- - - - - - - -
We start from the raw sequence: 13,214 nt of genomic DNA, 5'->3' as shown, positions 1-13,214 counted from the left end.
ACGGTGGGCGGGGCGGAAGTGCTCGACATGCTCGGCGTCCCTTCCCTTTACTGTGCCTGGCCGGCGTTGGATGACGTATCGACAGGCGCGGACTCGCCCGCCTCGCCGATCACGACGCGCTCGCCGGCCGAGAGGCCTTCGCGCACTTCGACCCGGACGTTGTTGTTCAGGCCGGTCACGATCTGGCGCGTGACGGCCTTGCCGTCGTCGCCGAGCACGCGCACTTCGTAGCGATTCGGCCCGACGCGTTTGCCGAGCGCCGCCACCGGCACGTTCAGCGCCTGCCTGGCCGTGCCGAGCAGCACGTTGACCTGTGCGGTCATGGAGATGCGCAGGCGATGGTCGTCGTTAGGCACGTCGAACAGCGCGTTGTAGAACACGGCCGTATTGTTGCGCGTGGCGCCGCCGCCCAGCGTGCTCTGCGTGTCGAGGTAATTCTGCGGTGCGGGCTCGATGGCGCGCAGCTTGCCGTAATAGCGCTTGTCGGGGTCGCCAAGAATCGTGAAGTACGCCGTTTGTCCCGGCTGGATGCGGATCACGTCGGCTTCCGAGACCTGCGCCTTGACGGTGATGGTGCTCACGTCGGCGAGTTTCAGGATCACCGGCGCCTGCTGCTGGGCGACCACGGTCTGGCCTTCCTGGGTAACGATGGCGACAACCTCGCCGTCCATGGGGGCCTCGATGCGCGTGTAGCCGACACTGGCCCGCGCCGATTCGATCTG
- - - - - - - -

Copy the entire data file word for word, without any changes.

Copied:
We start from the raw sequence: 13,214 nt of genomic DNA, 5'->3' as shown, positions 1-13,214 counted from the left end.
ACGGTGGGCGGGGCGGAAGTGCTCGACATGCTCGGCGTCCCTTCCCTTTACTGTGCCTGGCCGGCGTTGGATGACGTATCGACAGGCGCGGACTCGCCCGCCTCGCCGATCACGACGCGCTCGCCGGCCGAGAGGCCTTCGCGCACTTCGACCCGGACGTTGTTGTTCAGGCCGGTCACGATCTGGCGCGTGACGGCCTTGCCGTCGTCGCCGAGCACGCGCACTTCGTAGCGATTCGGCCCGACGCGTTTGCCGAGCGCCGCCACCGGCACGTTCAGCGCCTGCCTGGCCGTGCCGAGCAGCACGTTGACCTGTGCGGTCATGGAGATGCGCAGGCGATGGTCGTCGTTAGGCACGTCGAACAGCGCGTTGTAGAACACGGCCGTATTGTTGCGCGTGGCGCCGCCGCCCAGCGTGCTCTGCGTGTCGAGGTAATTCTGCGGTGCGGGCTCGATGGCGCGCAGCTTGCCGTAATAGCGCTTGTCGGGGTCGCCAAGAATCGTGAAGTACGCCGTTTGTCCCGGCTGGATGCGGATCACGTCGGCTTCCGAGACCTGCGCCTTGACGGTGATGGTGCTCACGTCGGCGAGTTTCAGGATCACCGGCGCCTGCTGCTGGGCGACCACGGTCTGGCCTTCCTGGGTAACGATGGCGACAACCTCGCCGTCCATGGGGGCCTCGATGCGCGTGTAGCCGACACTGGCCCGCGCCGATTCGATCTG